In Alberta, gas has emerged as by far the most valuable part of the heritage. In the 2004-05 provincial fiscal year that ended March 31, total "non-renewable resource revenue" was C$10 billion (US$8 billion), including a record C$1.25 billion (US$1 billion) in sales of mineral rights leases. Gas royalties were C$6.4 billion (US$5 billion). About 70% of industry's lease purchases were driven by gas drilling programs. Oil royalties, formerly the lion's share of Alberta resource revenues, are currently a low proportion of the total due to a combination of two factors.
Conventional output is on the decline due to age and the slow pace of devising and introducing new production methods in an industry still built on discoveries rather than efficiency. Royalties are deferred on the big Alberta oil action, which is a C$60 billion (US$48 billion) lineup of oilsands projects that U.S. Vice-President Dick Cheney is scheduled to visit next month.
The recent performance of the province's royalty share goes far towards explaining stalwart resistance to introducing more development incentives. Coalbed methane developers have repeatedly asked for special recognition to cover extra costs such as field equipment for higher densities of wells and compressors and especially for water handling. A provincial government-appointed coalbed methane advisory committee rejected all such requests in a report this summer, with the lone exception of a temporary royalty break for pilot wells into hitherto untapped geological zones.
The industry is preparing a reminder that the Alberta government is still a big winner from high oil and gas prices. The Canadian Association of Petroleum Producers will release its own review of the royalty system soon, CAPP vice-president Greg Stringham said. "The royalty formula does go up dramatically with higher prices," Stringham said.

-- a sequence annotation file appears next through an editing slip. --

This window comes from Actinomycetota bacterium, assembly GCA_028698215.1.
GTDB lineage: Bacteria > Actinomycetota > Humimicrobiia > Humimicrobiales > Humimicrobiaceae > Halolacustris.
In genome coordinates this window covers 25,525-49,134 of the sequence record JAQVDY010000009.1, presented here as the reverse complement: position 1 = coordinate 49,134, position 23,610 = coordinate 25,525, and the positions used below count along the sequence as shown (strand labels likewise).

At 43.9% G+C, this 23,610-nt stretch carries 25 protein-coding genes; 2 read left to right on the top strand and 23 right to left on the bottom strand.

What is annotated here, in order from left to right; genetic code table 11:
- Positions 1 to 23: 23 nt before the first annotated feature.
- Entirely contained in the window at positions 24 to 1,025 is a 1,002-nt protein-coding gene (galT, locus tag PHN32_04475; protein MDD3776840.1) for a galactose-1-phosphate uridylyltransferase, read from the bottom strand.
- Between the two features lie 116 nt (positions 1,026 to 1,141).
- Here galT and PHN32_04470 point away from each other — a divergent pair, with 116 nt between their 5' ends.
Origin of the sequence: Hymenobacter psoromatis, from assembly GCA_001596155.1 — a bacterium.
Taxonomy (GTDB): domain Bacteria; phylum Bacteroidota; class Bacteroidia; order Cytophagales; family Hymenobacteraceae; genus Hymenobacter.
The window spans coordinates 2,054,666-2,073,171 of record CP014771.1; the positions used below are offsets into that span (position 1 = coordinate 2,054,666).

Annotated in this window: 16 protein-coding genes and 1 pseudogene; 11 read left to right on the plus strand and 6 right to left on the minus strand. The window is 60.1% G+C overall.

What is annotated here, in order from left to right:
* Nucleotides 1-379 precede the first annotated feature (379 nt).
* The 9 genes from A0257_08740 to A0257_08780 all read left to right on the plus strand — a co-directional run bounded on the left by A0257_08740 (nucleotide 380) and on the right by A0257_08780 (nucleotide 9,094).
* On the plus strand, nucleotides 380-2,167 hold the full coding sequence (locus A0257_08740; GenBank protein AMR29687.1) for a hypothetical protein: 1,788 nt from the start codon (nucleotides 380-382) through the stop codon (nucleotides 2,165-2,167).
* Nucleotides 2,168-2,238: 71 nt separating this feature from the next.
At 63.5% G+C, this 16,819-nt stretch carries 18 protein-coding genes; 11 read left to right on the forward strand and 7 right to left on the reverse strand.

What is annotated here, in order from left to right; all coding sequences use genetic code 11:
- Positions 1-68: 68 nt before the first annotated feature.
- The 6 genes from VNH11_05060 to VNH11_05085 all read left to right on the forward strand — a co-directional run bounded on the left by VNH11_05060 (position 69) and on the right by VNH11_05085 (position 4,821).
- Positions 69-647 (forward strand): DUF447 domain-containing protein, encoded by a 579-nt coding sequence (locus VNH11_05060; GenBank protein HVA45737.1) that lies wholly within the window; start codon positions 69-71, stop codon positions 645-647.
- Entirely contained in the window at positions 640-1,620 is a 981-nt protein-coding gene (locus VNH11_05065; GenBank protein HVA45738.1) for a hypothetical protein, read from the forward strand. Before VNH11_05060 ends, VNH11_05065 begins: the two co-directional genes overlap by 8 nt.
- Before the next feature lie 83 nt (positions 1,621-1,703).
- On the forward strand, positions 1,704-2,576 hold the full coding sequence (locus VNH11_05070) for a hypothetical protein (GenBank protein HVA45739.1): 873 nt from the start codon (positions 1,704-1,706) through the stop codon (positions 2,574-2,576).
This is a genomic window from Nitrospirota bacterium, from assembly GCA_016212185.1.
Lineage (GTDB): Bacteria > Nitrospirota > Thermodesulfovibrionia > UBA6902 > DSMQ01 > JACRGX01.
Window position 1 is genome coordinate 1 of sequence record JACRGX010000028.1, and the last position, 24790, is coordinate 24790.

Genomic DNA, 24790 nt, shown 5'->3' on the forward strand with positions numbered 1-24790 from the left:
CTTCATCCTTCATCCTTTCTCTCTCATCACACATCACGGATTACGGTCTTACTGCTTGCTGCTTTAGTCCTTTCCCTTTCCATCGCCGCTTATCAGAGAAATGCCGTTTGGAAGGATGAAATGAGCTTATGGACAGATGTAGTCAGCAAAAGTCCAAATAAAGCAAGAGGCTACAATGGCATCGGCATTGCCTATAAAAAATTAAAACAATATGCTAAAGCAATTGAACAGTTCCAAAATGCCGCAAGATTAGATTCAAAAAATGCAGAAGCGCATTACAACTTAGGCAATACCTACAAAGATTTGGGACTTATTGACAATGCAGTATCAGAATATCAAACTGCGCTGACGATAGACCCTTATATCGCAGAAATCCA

CAPP calculates 2005 provincial royalties -- forecast to be C$7.6 billion (US$6 billion) in the last spring budget -- will come in much higher than officially expected. The total would jump by C$6.4 billion or 84% to C$14 billion if prices stayed at their summer peaks of about US$66 US for oil and $9.50/Mcf for natural gas, CAPP estimates. Of the increase, C$4 billion or 62% would come from gas.
The spikes may not last, Stringham said. But average prices are staying high enough to accelerate dates when oilsands royalty deferrals run out and new plants have to pay 25% royalties, new CAPP research shows. At least potentially, some of the political pressure on the government to draw the line against gas development incentives could come off.
While making it plain to industry this is not a good political moment to be asking for new breaks or incentives, Melchin also cautioned Albertans against expecting dramatic action to put the province back into the high end of its target income bracket or to set the goal higher.
The government will continue to seek a balanced and stable relationship with the oil and gas industry that encourages development, he indicated. "Changing structures is not something we should do frequently," Melchin said. "One of our real economic strengths is to be predictable."